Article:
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Winter Use for Glass Cloches

Glass cloches as they were originally used: as season-extenders for the garden. Photo:

Cloches got their name because the original ones were shaped like a bell (cloche means bell in French). Indeed, they’re often known as bell jars. The classic cloche was made of heavy glass and was first used as a gardening tool in 19th century France, in fact, sometimes on a vast scale. You could once see row after row of them in market gardens near Paris. 

A cloche acts like miniature individual greenhouse, capturing heat during the day and storing it overnight. You use them to cover tender plants in the spring and thus get a few weeks head start on the season, then again in the fall, to protect cold-intolerant plants and give them, again, a few weeks more useful life before frost inevitably does them in. 

To be honest, glass cloches are rarely used in the garden these days: they’ve largely been replaced by plastic products like floating row cover and greenhouse tunnels. The problem with glass cloches is they’re heavy and difficult to stack, taking up a lot of space in the off-seasons. Even so, you can still find glass cloches in speciality garden shops, notably on-line.

You can also find them these days in kitchenware stores, where they’re now found a new use as display cases for baked goods and cheeses.

Winter Use

Most houseplants will adore a winter under glass! Photo:

If you have a few glass cloches stored away, get them out and use them for your houseplants. They create a greenhouse effect: plants grown under them will profit from exceptionally high humidity. They’ll be especially useful in winter when dry indoor air otherwise causes much damage, from wilting to dying back to brown leaf tips to simple failure to thrive. Smaller, humidity-loving houseplants, like ferns, episcias, baby’s tears and prayer plants, will positively prosper under them. And since plants recycle the air they breathe, no, they won’t “suffocate” under glass. 

This is just cruel! Never put cactus, succulents or other humidity-intolerant plants in any kind of terrarium. It just leads to their lingering death! Photo:

They can also be used for maintaining plants when you’ll be absent for long periods. Under a cloche, since the plants lose no water to evaporation, no watering will be needed for months!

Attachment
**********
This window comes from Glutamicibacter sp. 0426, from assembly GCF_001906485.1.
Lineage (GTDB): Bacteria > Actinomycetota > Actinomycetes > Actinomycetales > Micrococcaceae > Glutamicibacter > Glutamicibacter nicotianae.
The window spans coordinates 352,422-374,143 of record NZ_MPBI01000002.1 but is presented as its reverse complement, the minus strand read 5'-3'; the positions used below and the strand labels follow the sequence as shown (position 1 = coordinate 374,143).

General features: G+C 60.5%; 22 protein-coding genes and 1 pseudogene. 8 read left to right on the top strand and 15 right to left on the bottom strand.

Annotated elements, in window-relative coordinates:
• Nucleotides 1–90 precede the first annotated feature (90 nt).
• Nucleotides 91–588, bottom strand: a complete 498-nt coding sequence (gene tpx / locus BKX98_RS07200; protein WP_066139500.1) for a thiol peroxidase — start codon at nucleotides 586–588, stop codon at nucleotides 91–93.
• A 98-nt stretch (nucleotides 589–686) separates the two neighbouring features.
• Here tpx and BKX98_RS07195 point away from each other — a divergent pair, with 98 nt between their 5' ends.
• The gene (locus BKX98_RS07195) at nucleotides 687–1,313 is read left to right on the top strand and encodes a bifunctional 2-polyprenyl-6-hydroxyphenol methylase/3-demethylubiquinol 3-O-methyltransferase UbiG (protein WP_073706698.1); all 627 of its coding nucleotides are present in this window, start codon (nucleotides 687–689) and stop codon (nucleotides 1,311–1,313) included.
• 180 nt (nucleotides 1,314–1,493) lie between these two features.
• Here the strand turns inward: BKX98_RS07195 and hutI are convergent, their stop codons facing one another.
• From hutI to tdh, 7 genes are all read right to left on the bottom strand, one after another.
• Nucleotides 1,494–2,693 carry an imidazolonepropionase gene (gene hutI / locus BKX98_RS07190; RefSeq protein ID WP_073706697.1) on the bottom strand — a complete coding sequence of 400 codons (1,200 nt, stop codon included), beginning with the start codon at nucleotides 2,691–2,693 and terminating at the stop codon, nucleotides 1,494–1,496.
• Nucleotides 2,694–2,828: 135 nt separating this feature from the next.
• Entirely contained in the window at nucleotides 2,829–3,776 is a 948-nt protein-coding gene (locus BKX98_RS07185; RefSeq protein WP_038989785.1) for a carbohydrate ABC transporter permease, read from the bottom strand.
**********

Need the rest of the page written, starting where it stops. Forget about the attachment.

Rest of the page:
Cloche terrarium. Photo:

You can also create beautiful and easy-to-manage terrariums using a cloche. Cover a tray with potting soil, arrange your plants as you see fit (you’ll need small ones), water very lightly and drop the cloche over them. Stunning! 

Plastic Cloches

Plastic cloches are functional, but don’t have the charm of glass ones. Photo:

There are plastic cloches these days as well, just as useful as the old-fashioned glass ones in the garden and far more stackable; plus they too can be used indoors in the off-season. And they’re cheaper, too. Still, they just aren’t as charming as the old glass ones, are they?

Larry Hodgson is one of Canada’s best-known garden communicators. He has notably been editor-in-chief of HousePlant Magazine, Fleurs, Plantes et Jardins, À Fleur de Pot and Houseplant Forum magazines and is currently the garden correspondent for Le Soleil and radio garden commentator for CKIA-FM Radio. He has written for many garden publications in both the United States and Canada, including Canadian Gardening, Harrowsmith, Horticulture, Fine Gardening and Organic Gardening. He also speaks frequently to horticultural groups throughout Canada and the U.S. His book credits include The Garden Lover’s Guide to Canada, Complete Guide to Houseplants, Making the Most of Shade, Perennials for Every Purpose, Annuals for Every Purpose, and Houseplants for Dummies, as well as nearly 60 other titles in English and French. He is a past president of the Garden Writers Association (now Garden Communicators International) and the winner of the prestigious 2006 Garden Media Promoter Award offered by the Perennial Plant Association. He resides in Quebec City, Quebec, Canada.

1 comment on “Winter Use for Glass Cloches

  1. Goodness! That picture of the cactus made me cringe before I saw what you had to say about it. In nursery production, we have used quart jars for freshly grafted Camellia reticulata. I do not like using them, but they work.

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